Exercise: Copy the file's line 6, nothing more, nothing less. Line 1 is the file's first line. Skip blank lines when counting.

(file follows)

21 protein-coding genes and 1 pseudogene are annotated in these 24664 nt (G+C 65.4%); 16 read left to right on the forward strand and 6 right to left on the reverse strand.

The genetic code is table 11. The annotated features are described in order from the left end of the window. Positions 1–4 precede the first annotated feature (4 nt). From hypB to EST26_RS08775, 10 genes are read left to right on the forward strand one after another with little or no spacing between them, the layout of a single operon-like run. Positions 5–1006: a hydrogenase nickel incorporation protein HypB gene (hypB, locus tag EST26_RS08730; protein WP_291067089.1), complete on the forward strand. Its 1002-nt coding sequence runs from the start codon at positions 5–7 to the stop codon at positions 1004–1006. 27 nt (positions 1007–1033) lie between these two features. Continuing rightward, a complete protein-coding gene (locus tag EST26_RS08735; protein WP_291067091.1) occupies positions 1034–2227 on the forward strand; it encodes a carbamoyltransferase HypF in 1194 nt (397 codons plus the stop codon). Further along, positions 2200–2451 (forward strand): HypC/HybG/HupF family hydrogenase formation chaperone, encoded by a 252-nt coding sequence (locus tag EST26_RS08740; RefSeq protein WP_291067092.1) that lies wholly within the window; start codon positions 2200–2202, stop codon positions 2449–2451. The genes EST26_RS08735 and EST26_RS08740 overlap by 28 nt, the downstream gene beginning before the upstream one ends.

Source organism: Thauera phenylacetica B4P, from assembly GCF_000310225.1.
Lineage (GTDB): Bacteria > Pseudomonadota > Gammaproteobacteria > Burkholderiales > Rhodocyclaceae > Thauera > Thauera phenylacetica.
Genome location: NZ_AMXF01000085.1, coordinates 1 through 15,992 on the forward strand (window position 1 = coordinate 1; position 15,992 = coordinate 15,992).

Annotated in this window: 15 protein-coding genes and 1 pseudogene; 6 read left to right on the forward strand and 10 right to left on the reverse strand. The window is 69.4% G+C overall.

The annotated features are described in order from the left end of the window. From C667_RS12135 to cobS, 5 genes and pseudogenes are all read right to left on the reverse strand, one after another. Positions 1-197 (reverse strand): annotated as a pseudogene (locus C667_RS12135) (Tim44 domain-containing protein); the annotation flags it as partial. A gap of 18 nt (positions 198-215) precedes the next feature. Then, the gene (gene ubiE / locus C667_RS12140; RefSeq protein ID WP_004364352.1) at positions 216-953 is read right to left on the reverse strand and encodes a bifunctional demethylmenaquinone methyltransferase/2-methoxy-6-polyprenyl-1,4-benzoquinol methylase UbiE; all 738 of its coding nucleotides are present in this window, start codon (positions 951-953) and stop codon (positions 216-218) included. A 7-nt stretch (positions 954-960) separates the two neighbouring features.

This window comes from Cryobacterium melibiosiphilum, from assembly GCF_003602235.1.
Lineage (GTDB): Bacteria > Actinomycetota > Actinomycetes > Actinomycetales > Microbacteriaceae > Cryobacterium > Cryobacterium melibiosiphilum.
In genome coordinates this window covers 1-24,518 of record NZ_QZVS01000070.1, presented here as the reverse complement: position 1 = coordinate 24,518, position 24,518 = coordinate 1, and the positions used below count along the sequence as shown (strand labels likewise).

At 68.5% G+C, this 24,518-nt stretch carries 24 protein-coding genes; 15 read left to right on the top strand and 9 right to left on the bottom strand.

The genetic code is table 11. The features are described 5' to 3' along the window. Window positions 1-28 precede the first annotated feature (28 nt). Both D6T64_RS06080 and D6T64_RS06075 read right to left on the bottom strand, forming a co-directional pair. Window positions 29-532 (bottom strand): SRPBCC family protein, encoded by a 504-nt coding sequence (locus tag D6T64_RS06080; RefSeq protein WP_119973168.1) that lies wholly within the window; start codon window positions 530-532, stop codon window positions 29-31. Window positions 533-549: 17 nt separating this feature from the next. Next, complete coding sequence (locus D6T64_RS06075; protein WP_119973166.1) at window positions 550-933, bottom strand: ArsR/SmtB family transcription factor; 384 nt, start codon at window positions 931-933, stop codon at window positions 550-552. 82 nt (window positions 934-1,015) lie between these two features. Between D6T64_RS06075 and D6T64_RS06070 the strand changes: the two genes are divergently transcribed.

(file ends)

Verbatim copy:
Annotated in this window: 15 protein-coding genes and 1 pseudogene; 6 read left to right on the forward strand and 10 right to left on the reverse strand. The window is 69.4% G+C overall.